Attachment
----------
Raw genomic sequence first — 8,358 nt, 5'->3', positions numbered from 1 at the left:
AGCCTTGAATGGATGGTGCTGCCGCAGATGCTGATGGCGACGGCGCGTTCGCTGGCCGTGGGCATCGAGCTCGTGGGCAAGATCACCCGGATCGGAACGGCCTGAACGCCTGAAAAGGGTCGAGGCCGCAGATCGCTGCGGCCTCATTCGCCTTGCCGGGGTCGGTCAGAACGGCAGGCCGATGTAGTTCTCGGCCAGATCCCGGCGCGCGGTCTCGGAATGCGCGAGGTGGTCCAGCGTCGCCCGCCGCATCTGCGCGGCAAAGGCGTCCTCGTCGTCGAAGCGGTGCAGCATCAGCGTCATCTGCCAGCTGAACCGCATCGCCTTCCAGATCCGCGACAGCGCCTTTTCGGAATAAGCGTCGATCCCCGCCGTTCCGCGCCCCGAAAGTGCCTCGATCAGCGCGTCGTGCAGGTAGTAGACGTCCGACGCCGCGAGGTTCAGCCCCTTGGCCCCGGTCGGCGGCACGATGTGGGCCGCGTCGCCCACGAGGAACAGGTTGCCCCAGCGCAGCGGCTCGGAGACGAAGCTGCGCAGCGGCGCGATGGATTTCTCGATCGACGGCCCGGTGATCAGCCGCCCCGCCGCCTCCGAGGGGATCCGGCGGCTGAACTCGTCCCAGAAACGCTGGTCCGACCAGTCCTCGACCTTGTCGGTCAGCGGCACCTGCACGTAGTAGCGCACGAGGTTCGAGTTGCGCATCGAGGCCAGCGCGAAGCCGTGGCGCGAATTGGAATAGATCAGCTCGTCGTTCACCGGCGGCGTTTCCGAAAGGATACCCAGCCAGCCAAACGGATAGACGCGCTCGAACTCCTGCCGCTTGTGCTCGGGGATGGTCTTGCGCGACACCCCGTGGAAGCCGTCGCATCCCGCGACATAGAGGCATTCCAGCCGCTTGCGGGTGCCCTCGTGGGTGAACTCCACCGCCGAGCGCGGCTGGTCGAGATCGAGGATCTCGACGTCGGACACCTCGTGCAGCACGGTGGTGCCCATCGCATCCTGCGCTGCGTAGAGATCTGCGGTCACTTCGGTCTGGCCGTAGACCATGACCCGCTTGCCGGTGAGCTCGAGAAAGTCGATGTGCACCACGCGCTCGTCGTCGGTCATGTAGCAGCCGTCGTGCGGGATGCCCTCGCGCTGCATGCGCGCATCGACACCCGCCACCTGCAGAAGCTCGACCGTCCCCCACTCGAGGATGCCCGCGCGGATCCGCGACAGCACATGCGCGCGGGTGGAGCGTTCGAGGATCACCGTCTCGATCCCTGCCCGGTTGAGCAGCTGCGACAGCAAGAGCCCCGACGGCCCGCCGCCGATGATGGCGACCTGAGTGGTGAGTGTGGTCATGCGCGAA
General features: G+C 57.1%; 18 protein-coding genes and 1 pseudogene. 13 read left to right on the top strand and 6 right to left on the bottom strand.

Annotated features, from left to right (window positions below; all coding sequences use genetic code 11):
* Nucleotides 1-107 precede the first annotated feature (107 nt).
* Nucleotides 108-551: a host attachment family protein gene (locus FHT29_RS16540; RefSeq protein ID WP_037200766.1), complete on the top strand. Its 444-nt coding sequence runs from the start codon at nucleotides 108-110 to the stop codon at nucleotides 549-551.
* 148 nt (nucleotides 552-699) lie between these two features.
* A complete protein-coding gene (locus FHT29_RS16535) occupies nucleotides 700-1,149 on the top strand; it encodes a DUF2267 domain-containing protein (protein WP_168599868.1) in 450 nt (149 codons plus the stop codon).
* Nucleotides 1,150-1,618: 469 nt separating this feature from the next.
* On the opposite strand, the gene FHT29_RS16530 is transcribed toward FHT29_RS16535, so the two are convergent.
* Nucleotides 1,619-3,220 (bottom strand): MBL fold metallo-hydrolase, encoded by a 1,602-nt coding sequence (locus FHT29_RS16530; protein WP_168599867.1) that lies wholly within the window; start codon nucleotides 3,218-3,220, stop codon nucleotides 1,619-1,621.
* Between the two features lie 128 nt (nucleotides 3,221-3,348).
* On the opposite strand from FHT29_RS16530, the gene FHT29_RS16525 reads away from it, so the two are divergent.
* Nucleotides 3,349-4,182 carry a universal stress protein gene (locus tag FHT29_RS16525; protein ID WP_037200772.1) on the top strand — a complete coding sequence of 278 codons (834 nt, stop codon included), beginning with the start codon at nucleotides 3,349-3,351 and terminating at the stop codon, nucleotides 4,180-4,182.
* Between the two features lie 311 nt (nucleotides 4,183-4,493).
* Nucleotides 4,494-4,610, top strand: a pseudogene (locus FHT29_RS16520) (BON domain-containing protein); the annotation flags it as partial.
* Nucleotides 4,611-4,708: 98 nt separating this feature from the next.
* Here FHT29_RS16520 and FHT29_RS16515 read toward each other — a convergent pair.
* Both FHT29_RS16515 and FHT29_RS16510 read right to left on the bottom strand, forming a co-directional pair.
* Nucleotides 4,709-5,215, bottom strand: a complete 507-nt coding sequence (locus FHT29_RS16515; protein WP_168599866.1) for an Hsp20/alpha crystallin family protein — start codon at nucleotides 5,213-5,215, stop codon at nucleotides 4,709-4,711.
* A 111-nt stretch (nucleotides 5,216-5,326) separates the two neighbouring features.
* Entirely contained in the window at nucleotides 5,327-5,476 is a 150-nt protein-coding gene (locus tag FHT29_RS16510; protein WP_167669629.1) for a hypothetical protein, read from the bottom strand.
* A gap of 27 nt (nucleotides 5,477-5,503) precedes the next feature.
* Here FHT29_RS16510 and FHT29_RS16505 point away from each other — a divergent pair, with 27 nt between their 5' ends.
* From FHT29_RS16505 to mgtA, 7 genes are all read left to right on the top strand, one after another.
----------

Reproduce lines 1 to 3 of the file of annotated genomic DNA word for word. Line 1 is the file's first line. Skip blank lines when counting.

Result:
Raw genomic sequence first — 8,358 nt, 5'->3', positions numbered from 1 at the left:
AGCCTTGAATGGATGGTGCTGCCGCAGATGCTGATGGCGACGGCGCGTTCGCTGGCCGTGGGCATCGAGCTCGTGGGCAAGATCACCCGGATCGGAACGGCCTGAACGCCTGAAAAGGGTCGAGGCCGCAGATCGCTGCGGCCTCATTCGCCTTGCCGGGGTCGGTCAGAACGGCAGGCCGATGTAGTTCTCGGCCAGATCCCGGCGCGCGGTCTCGGAATGCGCGAGGTGGTCCAGCGTCGCCCGCCGCATCTGCGCGGCAAAGGCGTCCTCGTCGTCGAAGCGGTGCAGCATCAGCGTCATCTGCCAGCTGAACCGCATCGCCTTCCAGATCCGCGACAGCGCCTTTTCGGAATAAGCGTCGATCCCCGCCGTTCCGCGCCCCGAAAGTGCCTCGATCAGCGCGTCGTGCAGGTAGTAGACGTCCGACGCCGCGAGGTTCAGCCCCTTGGCCCCGGTCGGCGGCACGATGTGGGCCGCGTCGCCCACGAGGAACAGGTTGCCCCAGCGCAGCGGCTCGGAGACGAAGCTGCGCAGCGGCGCGATGGATTTCTCGATCGACGGCCCGGTGATCAGCCGCCCCGCCGCCTCCGAGGGGATCCGGCGGCTGAACTCGTCCCAGAAACGCTGGTCCGACCAGTCCTCGACCTTGTCGGTCAGCGGCACCTGCACGTAGTAGCGCACGAGGTTCGAGTTGCGCATCGAGGCCAGCGCGAAGCCGTGGCGCGAATTGGAATAGATCAGCTCGTCGTTCACCGGCGGCGTTTCCGAAAGGATACCCAGCCAGCCAAACGGATAGACGCGCTCGAACTCCTGCCGCTTGTGCTCGGGGATGGTCTTGCGCGACACCCCGTGGAAGCCGTCGCATCCCGCGACATAGAGGCATTCCAGCCGCTTGCGGGTGCCCTCGTGGGTGAACTCCACCGCCGAGCGCGGCTGGTCGAGATCGAGGATCTCGACGTCGGACACCTCGTGCAGCACGGTGGTGCCCATCGCATCCTGCGCTGCGTAGAGATCTGCGGTCACTTCGGTCTGGCCGTAGACCATGACCCGCTTGCCGGTGAGCTCGAGAAAGTCGATGTGCACCACGCGCTCGTCGTCGGTCATGTAGCAGCCGTCGTGCGGGATGCCCTCGCGCTGCATGCGCGCATCGACACCCGCCACCTGCAGAAGCTCGACCGTCCCCCACTCGAGGATGCCCGCGCGGATCCGCGACAGCACATGCGCGCGGGTGGAGCGTTCGAGGATCACCGTCTCGATCCCTGCCCGGTTGAGCAGCTGCGACAGCAAGAGCCCCGACGGCCCGCCGCCGATGATGGCGACCTGAGTGGTGAGTGTGGTCATGCGCGAA
General features: G+C 57.1%; 18 protein-coding genes and 1 pseudogene. 13 read left to right on the top strand and 6 right to left on the bottom strand.